January 6th in the Episcopal liturgical calendary is the feast day Epiphany–important for me as a young Episcopalian in Carmel, Indiana in the 1960s, because our parish celebrated with “The Burning of the Greens.” It put the final bookend to the season of festivity that started with Advent. We’d all gather in the church parking lot around a pyre made of the greenery removed from the sanctuary, augmented by Christmas trees brought from our homes. The sparks flew into the night sky carrying our prayers for the year ahead. Faith submitted another kind of Epiphany memory for your reading pleasure.
By Faith Ellestad
I was the third of four children born into a seriously Catholic family, and like most Catholic families, we had our special traditions to accompany various feast days, holy days and holidays. Our favorites, of course, revolved around Christmas. We especially loved the day we decorated our tree and set up our Nativity tableau, always on a high shelf, hopefully out of reach of our dog. Curly was a very limber dog, a spaniel-terrier mix with a remarkable talent for scoping out and sneaking off with forbidden objects. His go-to burial plot was next to the garage, but occasionally he would chew through his rope, and permit himself a nice dig in our neighbors’ garden. We were friends with the Van Daams, but they were not dog lovers. Mr. V would periodically weary of Curly’s transgressions and appear at our door angrily waving whatever half-eaten dirt covered object or tangled string of Christmas lights he had discovered in his yard. He always forgave us, though.
Christmastime was especially hazardous for poor Curly, owing to the availability of tree decorations, lights, figurines, and unusual foods, all so tempting to a curious canine. He so enjoyed surreptitiously munching on the occasional fallen ornament, or forbidden hors d’oeuvre or strand of tinsel, and had required at least one festive holiday visit to the vet for a tinselectomy. He was particularly alert for any opportunity to raid the Nativity scene.
What made our creche unique among the doubtless millions of crèches displayed worldwide during the Christmas season was the eclectic collection of mostly papier mache figures. We had, of course, the Holy Parents: Mary, dressed in a blue veil and pink gown, and Joseph in a brown tunic, grasping a straightened paper clip, someone’s solution for a replacement of his lost staff. They were flanked by a devout shepherd, a donkey, and an ox who was absent one horn. Because of his deformity the ox always faced left to highlight his good side.
According to the Bible, the Three Wise Men did not arrive in Bethlehem until January 6th, the feast of the Epiphany, so we placed them on the shelf a short distance from the Family group, and moved them a little closer each day. Balthazar and Melchior were made of papier mache and stood upright; Casper, puzzlingly, was plaster of paris and was molded in a semi-kneeling position, creating the impression that he may have crab-walked all the way from Egypt to the stable. In the middle of one Christmas season the original Baby Jesus, manger, and shepherd’s flock had gone missing–courtesy, we assumed, of Curly. This was not a situation we could leave unaddressed.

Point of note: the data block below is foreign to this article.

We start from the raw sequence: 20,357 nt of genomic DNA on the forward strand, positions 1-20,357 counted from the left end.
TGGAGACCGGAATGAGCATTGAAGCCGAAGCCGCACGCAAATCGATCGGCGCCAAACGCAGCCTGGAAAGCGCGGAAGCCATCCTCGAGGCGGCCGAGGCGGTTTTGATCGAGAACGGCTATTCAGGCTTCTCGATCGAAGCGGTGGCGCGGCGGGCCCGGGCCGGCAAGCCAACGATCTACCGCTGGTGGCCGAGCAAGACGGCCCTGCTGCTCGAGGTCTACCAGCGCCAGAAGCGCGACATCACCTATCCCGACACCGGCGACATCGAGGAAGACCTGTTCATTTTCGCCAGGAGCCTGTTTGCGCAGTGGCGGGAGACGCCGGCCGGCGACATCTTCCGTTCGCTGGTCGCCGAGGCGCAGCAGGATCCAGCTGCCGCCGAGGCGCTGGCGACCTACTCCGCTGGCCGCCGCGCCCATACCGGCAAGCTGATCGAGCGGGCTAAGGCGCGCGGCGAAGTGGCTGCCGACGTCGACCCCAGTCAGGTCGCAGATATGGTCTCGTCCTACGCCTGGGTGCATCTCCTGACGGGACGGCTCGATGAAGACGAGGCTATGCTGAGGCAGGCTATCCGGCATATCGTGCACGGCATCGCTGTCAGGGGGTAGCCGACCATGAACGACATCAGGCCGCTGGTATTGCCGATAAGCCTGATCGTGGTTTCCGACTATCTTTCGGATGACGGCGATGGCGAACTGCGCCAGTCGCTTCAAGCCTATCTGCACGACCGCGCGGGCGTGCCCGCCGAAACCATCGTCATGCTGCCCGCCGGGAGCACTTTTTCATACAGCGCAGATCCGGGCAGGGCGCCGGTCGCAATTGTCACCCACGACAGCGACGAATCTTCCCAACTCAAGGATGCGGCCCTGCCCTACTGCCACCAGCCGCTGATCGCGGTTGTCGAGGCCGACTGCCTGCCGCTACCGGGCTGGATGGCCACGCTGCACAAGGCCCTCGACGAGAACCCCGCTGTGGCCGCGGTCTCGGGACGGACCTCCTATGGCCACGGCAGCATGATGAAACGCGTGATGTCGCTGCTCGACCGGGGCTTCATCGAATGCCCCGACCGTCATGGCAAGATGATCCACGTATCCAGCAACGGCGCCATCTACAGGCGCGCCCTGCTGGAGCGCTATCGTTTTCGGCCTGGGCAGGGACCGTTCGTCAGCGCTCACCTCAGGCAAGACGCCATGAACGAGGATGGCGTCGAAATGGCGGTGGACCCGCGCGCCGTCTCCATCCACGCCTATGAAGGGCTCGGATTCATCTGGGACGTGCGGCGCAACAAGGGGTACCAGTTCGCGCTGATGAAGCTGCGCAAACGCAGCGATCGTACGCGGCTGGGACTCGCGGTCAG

To repair the damage and save Curly from a harsh reprimand, our artistically talented and bossy big sister, Ann, took charge. She painstakingly constructed a manger out of a tiny matchbox with toothpicks for legs, and a mattress of evergreen needles. My brothers and I were dispatched to Cherry’s Dime Store to see if we could come up with a replacement baby Jesus and other accessories for the crèche. My older brother dug through the farm animal display and discovered a 4 pack of little plaster sheep, perfect for the flockless shepherd back home, while I searched the girl toy section for a Jesus doll small enough to fit in a little matchbox manger and not overpower its 3 inch parents. Eventually, I found the perfect thing- a thin plastic rod holding five tiny pink naked baby dolls attached to it by plastic tabs. It was like a tree branch of babies. You could snap one doll off, and have four in reserve. Our little brother, not showing any religious inclination at all, selected a miniature metal airplane and we hurried home with our finds. Ann snapped one of the babies off the rod, wrapped it in a minute strip of cloth from someone’s old undershirt, the best we could do for swaddling clothes, placed it in the matchbox manger and arranged the sheep at the feet of the shepherd. Finally, the manger scene was once again complete. We were delighted to the point of smugness with our innovative additions.